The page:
Origins of the Myths of the Invisible Hand
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I was looking for a reference in a book in my library and came across, at the back, as you do, my rather battered copy of Paul Samuelson’s popular textbook, ‘Economics’ (which I had looked for unsuccessfully for many years).
In the 1960s, my later edition of this book was the class textbook at my university; I also bought a first edition of it at a bookfair in the 70s.
I knew that Samuelson had mentioned the ‘invisible hand’ in his textbook and he is, in my view, more than anyone else, responsible for popularising the incorrect notion that Smith believed there was an invisible hand at work in the general economy, which in the minds of modern economists somehow, mysteriously, was behind the undoubted success of capitalism in making possible unprecedented living standards. (The Cold War was on and many academics and their students were more impressed with Marxism than capitalsm.)
The reputation of Paul Samuelson, from the start of his illustrious academic career, and the publication of his Phd, Foundations of Economic Analysis (1947), deservedly is enormous.
His popular textbook, Economics, was used to teach, literally, tens of thousands of post-war students, and even his latest writings on his profession (e.g., ‘Inside the economist's mind: conversations with eminent economists, 2007 show why his reputation was and remains so high.
However, Samuelson was certainly wrong on one subject.
Metaphors, like ‘waggon way through the air’ (Wealth Of Nations, II.ii.86: p 321)or the ‘invisible hand’ (IV.ii.9: 456), are representative, not real; they exist only as the imaginary image of what they allude to; they do not define to what they allude (Smith: Lectures on Rhetoric and Belles Lettres, 30-1).
Modern economists have projected onto a venerable literary metaphor a significance well beyond anything implied by Adam Smith, whom they allege was the originator of their modern and different, version of the metaphor.
Among the first to do so was Paul Samuelson, in the first edition
(1948) of his famous and influential textbook, Economics: an introductory analysis, he wrote (page 36) that Adam Smith, ‘the canny Scot’:
‘was so thrilled by the recognition of an order in the economic system that he proclaimed the mystical principle of “the invisible hand”: that each individual in pursuing only his own selfish good was led, as if by an invisible hand, to achieve the best good of all, so that any interference with free competition by government was almost certain to be injurious. This unguarded conclusion has done almost as much harm as good in the past century and a half, especially since too often it is all that some of our leading citizens remember, 30 years later, of their college course in economics.’
But the ‘canny Scot’, of course, said no such thing.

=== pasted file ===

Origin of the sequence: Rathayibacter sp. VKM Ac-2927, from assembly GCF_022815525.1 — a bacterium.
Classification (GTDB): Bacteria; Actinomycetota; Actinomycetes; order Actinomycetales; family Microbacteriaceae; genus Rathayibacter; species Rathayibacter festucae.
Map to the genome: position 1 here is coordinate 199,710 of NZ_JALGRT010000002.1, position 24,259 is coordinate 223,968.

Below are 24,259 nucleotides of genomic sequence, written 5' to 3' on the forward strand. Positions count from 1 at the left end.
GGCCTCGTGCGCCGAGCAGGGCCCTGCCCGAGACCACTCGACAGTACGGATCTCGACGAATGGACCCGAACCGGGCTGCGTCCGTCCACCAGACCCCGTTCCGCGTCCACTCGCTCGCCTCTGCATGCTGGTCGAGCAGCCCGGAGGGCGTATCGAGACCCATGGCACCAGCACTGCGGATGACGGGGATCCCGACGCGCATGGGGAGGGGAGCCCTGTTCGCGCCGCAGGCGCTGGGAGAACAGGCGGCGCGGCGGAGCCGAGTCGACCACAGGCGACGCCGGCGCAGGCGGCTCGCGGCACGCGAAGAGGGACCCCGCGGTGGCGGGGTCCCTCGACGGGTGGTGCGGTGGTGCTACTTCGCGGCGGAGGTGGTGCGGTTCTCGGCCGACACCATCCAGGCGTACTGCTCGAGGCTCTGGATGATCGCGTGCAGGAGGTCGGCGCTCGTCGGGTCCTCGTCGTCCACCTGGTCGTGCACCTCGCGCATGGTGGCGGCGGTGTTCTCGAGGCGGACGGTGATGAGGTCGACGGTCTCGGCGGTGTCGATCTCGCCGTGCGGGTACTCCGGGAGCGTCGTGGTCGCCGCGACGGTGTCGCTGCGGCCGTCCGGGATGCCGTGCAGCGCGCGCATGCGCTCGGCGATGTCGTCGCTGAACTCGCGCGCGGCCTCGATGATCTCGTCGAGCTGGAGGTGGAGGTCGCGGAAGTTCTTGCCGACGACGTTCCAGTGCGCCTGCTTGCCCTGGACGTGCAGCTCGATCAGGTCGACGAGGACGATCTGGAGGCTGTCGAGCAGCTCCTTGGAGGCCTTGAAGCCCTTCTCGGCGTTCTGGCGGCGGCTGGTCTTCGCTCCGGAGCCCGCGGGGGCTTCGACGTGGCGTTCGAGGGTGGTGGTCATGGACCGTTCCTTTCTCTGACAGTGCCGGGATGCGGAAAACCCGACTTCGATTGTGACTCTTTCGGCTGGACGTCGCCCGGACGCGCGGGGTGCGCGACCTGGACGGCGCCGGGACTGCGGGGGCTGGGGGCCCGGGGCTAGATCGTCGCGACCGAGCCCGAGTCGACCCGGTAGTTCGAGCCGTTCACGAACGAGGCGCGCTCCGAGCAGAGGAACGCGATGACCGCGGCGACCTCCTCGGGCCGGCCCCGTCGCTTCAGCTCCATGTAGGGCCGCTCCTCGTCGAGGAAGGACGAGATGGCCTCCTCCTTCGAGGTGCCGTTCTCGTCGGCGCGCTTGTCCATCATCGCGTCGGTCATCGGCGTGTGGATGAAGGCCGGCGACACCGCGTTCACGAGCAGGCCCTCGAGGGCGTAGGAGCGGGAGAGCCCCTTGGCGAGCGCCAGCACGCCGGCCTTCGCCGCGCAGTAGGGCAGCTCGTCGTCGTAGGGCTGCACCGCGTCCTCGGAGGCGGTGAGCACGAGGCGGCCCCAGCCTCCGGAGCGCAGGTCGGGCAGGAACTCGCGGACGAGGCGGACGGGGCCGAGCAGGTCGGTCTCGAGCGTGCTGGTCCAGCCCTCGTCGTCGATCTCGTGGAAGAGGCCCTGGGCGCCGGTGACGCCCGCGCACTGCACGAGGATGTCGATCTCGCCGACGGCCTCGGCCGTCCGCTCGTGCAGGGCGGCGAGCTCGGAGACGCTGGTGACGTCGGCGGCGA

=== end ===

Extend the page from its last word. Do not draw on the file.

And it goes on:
Smith did not proclaim ‘the mystical principle of “the invisible hand” ’. He was so reticent about his use of the metaphor that he mentioned it only once in Wealth Of Nations, more than half-way through his book, buried in a chapter about how some cautious (risk-averse) merchants preferred the ‘home trade’ to ‘foreign trade’ in pursuit of their ‘own security’.
Smith never proclaimed in favour of ‘selfishness’, nor did he describe the actions of such merchants as ‘selfish; he always recognised self-interest’, which he never confused with ‘selfishness’, an attribute of Bernard Mandeville's philosopy (1734), which Smith regarded as licentious'.
Smith never regarded nor stated that ‘any interference with free competition by government was almost certain to be injurious’; he identified the circumstances where government policies, such as the dominant policy of mercantile political economy since the 16th century, had slowed ‘progress towards opulence’ and he identified which of these policies should be changed.
Smith didn't think much good came from sovereigns and legislators telling merchants what to do - he didn't think governments were up to the task
In fact, Smith identified that the main ‘interference’ with ‘free competition’ came from the ‘merchants and manufactures’ themselves, with their agitation for legislators, and those who influenced them, to legalise or award monopolies and trade protection, which were against the public interest in general and the interests of consumers in particular.
I conclude, given the misunderstanding of Adam Smith’s political economy that began in the mid-twentieth century, which led to ideological protection of much corporate behaviour (not much different from their behaviours in his day) that if Samuelson had read Moral Sentiments and Wealth Of Nations for himself, instead of recalling what he was taught incorrectly by his Chicago tutors in the 1930s, he could have prevented many tens of thousands of students, who in the 16 editions of his textbook taught from it well into the 1970s, from ‘remembering’ the same error that he passed on to them, many of whom became teachers of yet more students. And so the myth was spread across generations of studenets and tutors.
His readers spread the nonsense of the myth of the invisible hand widely for more than forty years. They have also made Adam Smith culpable for the current crisis, when, he is, in fact, wholly innocent. The epigones are the guilty party.